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Ras Sedr massacre (in Hebrew: טבח ראס סודר) is a claimed mass murder of dozens of Egyptian prisoners of war that reportedly took place immediately after a paratrooper unit of Israel Defense Forces conquered Ras Sedr (also known as Ras Sudr) on 8 June 1967 during the Six-Day War, the same day as the USS Liberty incident.

Reports of the massacre[edit | edit source]

In June 2000, Egypt's Al-Wafd newspaper reported that a mass grave was discovered in Ras Sedr, containing remains of 52 prisoners of war killed by Israeli forces during the war. The report said that some of the skulls had bullet holes in them, "which proves that the soldiers were executed."[1][2] In April 2009, Haaretz reported that Israeli television director Ram Loevy had heard about the massacre shortly after the war, from fellow paratroopers in his unit. After testifying in Metzah, he was removed from the unit.[3] Another claim detailed two cases of killings at the location, which happened in 1956 and 1967, respectively.[4] A report has detailed confessions of Israeli officers who witnessed the act and this included an alleged admission that the Red Sedr massacre was one of the three collective massacres perpetrated under the direction of Brigadier-General in reserve, Arieh Biroh (also Arye Biro), during the 1956 War and the Six-Day War of 1967.[5] The other two included the killings at the quarry near the Mitla Pass in Sinai and the killing of escaping Egyptian officers by the 890 regiment at Sharm El-Sheikh.[5] Biroh admitted to killing 49 Egyptian prisoners of war in the Sinai Desert in later interviews after retirement.[6]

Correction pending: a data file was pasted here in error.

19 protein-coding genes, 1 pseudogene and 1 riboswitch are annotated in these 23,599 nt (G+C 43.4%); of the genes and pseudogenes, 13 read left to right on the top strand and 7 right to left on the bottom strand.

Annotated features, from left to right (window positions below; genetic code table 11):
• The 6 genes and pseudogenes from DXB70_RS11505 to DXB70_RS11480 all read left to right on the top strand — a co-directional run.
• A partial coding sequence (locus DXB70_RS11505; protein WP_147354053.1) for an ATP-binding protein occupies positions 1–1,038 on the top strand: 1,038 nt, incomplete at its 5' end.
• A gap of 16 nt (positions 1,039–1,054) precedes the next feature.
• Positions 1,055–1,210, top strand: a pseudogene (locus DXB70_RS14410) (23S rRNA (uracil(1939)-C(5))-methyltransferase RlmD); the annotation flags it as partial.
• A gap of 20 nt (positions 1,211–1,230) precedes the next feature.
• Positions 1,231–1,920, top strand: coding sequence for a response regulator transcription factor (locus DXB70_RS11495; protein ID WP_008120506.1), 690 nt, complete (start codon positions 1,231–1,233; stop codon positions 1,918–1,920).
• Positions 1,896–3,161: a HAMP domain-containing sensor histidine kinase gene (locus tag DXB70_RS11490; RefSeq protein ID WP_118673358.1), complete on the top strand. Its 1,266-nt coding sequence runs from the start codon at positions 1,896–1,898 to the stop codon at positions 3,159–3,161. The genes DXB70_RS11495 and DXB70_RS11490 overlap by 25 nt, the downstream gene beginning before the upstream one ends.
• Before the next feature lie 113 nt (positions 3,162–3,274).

References[edit | edit source]

Coordinates: 29°35′30″N 32°42′20″E / 29.59167°N 32.70556°E / 29.59167; 32.70556

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